I was born and raised in New Mexico and had recently returned from a trip home to be at my elderly mother's bedside before she died. Now I was using salsa and other dishes, such as her recipe for arroz con pollo, which I was obsessed with cooking at the moment, as a way of mourning. I was lucky enough to have brought back with me a good supply of the ingredient that gave this simple chicken and rice dish its special flavor: little cans of fire-roasted green chilies from Hatch, New Mexico, my mother's favorite. The chilies were hand peeled, and sometimes you had to pick off a few specks of bitter, burned skin before chopping and adding them to your dish, but it was worth it. My mother was gone, but I had remembered some dishes whose aromas and tastes brought me tantalizingly and momentarily close to her. It was a rush of memory that, as I was sadly learning by making arroz con pollo over and over, was beginning to dry up with each attempt to tap into it.

It was Proust who most famously expressed his fascination and frustration with flavor and involuntary memory after drinking a spoonful of tea in which one of those small, scalloped-shaped sponge cakes, petites madeleines, had been dipped. "I drink a second mouthful, in which I find nothing more than in the first, then a third, which gives me rather less than the second. It is time to stop; the potion is losing its virtue."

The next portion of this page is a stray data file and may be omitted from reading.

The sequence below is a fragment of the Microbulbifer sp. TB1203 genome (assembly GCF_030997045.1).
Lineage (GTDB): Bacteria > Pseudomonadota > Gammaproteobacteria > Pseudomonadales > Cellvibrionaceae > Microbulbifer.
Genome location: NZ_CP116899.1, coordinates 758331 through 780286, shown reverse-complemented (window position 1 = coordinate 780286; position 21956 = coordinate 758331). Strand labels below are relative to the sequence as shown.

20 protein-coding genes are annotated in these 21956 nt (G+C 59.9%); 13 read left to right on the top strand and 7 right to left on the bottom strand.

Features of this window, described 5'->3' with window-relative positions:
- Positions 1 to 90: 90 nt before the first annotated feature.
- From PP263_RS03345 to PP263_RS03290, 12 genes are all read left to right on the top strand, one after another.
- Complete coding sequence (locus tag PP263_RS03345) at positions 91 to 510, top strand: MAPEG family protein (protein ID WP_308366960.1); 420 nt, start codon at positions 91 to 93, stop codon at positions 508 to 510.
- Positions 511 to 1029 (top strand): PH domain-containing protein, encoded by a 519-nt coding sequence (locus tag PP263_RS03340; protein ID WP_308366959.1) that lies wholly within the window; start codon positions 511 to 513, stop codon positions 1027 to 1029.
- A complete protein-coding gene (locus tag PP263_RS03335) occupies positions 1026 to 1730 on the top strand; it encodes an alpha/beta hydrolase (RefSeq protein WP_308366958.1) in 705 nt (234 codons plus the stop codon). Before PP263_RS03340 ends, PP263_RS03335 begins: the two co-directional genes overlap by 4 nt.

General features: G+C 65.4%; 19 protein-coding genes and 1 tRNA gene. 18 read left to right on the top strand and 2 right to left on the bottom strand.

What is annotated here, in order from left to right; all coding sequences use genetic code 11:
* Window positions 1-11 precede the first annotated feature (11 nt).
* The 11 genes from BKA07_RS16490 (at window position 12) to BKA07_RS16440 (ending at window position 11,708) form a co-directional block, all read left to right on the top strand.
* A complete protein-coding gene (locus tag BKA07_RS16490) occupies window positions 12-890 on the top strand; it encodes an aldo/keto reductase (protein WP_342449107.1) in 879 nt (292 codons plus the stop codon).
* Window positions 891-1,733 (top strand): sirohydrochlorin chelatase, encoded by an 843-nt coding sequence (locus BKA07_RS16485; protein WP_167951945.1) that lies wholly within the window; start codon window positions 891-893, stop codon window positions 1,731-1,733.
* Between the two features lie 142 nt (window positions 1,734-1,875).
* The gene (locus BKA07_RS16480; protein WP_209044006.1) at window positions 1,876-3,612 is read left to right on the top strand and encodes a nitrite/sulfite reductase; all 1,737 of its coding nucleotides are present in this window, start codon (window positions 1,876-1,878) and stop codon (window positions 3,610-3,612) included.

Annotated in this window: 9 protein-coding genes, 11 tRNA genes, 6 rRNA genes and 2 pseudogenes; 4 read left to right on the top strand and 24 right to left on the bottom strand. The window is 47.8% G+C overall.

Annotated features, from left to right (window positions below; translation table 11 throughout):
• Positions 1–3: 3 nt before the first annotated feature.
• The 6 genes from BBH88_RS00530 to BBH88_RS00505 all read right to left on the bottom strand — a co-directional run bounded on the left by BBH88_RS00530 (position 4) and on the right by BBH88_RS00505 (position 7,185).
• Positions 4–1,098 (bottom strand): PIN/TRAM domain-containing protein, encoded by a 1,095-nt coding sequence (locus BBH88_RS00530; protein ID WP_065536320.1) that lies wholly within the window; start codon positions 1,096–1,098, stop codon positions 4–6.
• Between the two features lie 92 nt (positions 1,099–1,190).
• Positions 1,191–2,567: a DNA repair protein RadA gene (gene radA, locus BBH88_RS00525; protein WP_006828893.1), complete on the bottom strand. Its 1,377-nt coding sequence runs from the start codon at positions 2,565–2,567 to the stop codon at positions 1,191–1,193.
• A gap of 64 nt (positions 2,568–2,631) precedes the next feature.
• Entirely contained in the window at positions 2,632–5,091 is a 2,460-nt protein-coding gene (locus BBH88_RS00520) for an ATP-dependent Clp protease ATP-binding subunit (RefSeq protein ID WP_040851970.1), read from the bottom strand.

When I was a child, I never much liked traditional New Mexican food. I grew up in the 1960s, and although both of my parents were Hispanic, we were raised mostly on a diet of iconic, processed American fare like Velveeta Cheese, Campbell's Cream of Celery soup, and my personal favorite, Welch's Grape Jelly. My sisters and I used this popular toast topper as flavored adhesive in the bacon sandwiches we made at our house every Sunday after Mass in the days when you had to fast all morning before Communion. These salty, sugary sandwiches (spread toast with grape jelly, lay on as much bacon as you can get your hands on, fold toast in half firmly until you hear the bacon crack) are perhaps best described as distant cousins of sweet and sour pork. They were always accompanied by fried eggs, and were invented by me, not my sisters, although they'll tell you differently. The few New Mexican specialties I did like, however, were of the sweet variety, such as Indian Fry Bread, served with powdered sugar or honey: a festive treat I first discovered at the annual New Mexico State Fair. If I had really wanted to impress Hughes I should have made sopaipillas, a similar New Mexican snack. Sopaipillas are hollow pillows of deep fried dough, the recipe for which is similar to that of flour tortillas, but instead of being flat they puff up as big as your fist when dropped in hot oil. I'm sure Hughes would have enjoyed the pleasant tactile ritual that goes with eating them: while the sopaipilla is still warm, tear off one of its pointy corners and pop it into your mouth — they're usually rectangular in shape, but my mother always made them triangular — and squeeze a bit of honey into the moist cavity from a plastic honey container shaped like a bear.